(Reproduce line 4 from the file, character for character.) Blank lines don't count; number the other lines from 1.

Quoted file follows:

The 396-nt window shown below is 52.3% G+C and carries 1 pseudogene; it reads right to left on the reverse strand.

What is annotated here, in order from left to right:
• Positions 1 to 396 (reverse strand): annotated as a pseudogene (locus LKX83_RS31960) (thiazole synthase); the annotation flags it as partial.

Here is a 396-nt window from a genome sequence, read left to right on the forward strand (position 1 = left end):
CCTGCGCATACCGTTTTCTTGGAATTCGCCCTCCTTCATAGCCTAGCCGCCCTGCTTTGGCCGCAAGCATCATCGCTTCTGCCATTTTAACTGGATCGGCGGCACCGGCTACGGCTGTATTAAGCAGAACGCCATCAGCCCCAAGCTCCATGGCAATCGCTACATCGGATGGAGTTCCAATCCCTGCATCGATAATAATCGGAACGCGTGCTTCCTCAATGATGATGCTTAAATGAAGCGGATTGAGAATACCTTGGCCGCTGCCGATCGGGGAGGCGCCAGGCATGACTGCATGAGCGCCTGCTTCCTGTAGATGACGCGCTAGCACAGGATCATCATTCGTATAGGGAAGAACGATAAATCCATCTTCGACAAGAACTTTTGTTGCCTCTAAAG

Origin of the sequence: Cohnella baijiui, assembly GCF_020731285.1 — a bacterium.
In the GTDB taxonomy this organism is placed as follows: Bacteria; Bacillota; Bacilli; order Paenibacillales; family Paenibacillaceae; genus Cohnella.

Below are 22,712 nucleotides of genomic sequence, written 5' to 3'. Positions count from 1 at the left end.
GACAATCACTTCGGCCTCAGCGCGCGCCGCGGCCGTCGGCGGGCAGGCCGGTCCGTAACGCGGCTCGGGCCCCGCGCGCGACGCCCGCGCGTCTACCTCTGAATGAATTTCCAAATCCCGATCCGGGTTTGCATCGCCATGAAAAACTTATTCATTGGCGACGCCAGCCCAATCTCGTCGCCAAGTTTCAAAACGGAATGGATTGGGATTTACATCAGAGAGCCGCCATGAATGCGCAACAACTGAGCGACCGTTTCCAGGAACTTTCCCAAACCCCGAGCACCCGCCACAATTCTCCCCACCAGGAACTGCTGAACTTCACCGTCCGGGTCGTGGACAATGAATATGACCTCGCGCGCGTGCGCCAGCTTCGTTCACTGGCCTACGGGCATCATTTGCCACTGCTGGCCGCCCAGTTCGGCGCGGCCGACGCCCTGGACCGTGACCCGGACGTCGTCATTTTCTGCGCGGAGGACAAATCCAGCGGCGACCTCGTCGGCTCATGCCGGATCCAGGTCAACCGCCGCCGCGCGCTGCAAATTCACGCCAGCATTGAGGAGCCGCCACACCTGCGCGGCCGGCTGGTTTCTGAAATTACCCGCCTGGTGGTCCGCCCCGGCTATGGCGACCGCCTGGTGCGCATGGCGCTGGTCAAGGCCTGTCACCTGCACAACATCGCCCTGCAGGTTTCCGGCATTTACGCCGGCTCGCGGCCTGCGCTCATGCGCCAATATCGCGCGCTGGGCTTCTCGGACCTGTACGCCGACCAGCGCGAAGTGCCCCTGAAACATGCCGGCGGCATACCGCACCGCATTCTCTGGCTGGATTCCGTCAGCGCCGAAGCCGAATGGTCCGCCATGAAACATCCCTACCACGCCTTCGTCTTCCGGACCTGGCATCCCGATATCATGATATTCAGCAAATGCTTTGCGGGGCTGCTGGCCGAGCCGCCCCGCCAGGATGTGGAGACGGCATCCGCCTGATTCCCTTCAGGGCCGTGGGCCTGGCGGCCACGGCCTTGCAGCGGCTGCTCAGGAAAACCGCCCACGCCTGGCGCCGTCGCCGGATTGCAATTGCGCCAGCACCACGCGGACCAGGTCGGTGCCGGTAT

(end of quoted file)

Here is a 396-nt window from a genome sequence, read left to right on the forward strand (position 1 = left end):